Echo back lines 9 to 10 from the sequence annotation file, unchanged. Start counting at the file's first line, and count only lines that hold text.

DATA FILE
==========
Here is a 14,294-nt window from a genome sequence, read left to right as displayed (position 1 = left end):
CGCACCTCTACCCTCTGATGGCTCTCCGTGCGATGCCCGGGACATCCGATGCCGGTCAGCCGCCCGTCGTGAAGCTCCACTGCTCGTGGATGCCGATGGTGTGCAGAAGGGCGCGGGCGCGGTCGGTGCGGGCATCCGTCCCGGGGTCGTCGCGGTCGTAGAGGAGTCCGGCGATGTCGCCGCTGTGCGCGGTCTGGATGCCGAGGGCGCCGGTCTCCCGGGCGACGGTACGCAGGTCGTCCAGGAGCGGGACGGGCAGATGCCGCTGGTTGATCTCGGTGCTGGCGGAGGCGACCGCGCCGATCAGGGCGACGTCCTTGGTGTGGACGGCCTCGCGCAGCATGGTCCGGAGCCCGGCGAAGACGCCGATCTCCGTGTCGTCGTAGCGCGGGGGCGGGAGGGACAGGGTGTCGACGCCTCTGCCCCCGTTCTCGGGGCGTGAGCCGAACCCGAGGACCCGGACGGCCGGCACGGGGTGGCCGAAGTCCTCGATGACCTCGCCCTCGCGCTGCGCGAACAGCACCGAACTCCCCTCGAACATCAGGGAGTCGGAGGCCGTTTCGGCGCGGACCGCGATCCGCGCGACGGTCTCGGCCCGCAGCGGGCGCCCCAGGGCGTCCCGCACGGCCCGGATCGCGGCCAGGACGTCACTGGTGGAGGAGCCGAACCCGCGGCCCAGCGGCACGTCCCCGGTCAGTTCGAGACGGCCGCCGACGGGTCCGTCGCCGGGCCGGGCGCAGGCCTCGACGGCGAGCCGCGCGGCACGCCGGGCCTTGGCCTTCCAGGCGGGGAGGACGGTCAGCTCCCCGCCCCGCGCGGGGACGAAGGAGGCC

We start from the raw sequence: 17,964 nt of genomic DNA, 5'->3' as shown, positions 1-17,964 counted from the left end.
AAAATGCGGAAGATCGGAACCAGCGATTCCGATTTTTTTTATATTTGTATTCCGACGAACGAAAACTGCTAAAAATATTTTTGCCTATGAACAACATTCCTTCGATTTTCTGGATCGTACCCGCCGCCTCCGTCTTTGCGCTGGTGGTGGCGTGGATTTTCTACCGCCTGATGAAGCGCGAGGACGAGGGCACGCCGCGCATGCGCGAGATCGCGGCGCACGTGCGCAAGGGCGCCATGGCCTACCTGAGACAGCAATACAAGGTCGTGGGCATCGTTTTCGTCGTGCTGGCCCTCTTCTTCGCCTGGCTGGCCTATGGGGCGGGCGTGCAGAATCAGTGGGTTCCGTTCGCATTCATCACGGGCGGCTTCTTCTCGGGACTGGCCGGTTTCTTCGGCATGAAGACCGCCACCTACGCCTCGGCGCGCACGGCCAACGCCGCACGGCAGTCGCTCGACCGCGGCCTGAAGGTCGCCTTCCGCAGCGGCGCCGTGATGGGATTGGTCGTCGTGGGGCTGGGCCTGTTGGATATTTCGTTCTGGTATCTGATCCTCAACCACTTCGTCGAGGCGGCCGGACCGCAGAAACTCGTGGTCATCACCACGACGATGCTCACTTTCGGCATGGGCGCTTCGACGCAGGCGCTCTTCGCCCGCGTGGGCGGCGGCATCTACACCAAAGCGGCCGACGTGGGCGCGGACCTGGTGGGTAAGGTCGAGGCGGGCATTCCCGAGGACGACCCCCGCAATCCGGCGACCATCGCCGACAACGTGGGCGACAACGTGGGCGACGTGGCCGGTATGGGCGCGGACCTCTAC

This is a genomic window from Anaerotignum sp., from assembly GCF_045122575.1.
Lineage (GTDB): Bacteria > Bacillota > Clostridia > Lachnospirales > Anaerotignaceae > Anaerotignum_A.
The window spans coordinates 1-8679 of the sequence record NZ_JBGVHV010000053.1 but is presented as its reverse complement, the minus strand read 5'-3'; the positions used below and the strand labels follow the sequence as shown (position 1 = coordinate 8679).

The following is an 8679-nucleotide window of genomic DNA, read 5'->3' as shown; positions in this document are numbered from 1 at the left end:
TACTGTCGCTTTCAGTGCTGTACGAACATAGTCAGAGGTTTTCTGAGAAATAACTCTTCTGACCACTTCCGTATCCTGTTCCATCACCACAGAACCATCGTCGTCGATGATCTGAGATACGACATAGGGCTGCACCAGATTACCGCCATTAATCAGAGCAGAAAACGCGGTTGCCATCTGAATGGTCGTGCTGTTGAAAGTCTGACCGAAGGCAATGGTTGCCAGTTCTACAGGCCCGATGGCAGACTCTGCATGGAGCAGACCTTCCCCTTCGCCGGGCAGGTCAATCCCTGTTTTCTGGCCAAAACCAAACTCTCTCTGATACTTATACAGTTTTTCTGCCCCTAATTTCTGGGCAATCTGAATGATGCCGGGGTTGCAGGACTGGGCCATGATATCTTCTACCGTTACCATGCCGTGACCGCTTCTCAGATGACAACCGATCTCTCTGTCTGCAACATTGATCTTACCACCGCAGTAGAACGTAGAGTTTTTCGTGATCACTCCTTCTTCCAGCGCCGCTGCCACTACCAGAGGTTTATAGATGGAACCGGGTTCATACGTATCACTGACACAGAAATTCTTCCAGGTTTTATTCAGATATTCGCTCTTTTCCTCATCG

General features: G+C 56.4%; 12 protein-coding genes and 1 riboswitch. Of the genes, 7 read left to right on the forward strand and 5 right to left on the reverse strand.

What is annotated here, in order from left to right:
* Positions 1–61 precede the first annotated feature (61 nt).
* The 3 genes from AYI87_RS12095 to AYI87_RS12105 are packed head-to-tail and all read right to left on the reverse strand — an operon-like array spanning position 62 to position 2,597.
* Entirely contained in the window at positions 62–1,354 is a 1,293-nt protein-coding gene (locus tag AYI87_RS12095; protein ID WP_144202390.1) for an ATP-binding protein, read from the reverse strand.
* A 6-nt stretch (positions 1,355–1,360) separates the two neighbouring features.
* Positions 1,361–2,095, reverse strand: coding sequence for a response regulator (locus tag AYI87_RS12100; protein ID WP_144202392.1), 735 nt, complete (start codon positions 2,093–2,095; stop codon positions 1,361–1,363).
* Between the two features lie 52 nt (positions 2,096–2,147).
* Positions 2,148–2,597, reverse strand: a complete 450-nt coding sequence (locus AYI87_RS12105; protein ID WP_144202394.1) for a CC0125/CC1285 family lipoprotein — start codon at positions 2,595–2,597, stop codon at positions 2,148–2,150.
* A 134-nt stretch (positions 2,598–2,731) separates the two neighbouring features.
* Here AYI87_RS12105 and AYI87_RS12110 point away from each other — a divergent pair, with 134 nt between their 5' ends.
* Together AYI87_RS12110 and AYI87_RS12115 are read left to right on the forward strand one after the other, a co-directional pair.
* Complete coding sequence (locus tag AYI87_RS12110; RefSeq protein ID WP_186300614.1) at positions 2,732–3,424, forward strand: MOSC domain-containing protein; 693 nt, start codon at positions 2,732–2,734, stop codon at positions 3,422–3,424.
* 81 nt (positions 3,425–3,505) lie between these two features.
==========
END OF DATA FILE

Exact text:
TACTGTCGCTTTCAGTGCTGTACGAACATAGTCAGAGGTTTTCTGAGAAATAACTCTTCTGACCACTTCCGTATCCTGTTCCATCACCACAGAACCATCGTCGTCGATGATCTGAGATACGACATAGGGCTGCACCAGATTACCGCCATTAATCAGAGCAGAAAACGCGGTTGCCATCTGAATGGTCGTGCTGTTGAAAGTCTGACCGAAGGCAATGGTTGCCAGTTCTACAGGCCCGATGGCAGACTCTGCATGGAGCAGACCTTCCCCTTCGCCGGGCAGGTCAATCCCTGTTTTCTGGCCAAAACCAAACTCTCTCTGATACTTATACAGTTTTTCTGCCCCTAATTTCTGGGCAATCTGAATGATGCCGGGGTTGCAGGACTGGGCCATGATATCTTCTACCGTTACCATGCCGTGACCGCTTCTCAGATGACAACCGATCTCTCTGTCTGCAACATTGATCTTACCACCGCAGTAGAACGTAGAGTTTTTCGTGATCACTCCTTCTTCCAGCGCCGCTGCCACTACCAGAGGTTTATAGATGGAACCGGGTTCATACGTATCACTGACACAGAAATTCTTCCAGGTTTTATTCAGATATTCGCTCTTTTCCTCATCG

General features: G+C 56.4%; 12 protein-coding genes and 1 riboswitch. Of the genes, 7 read left to right on the forward strand and 5 right to left on the reverse strand.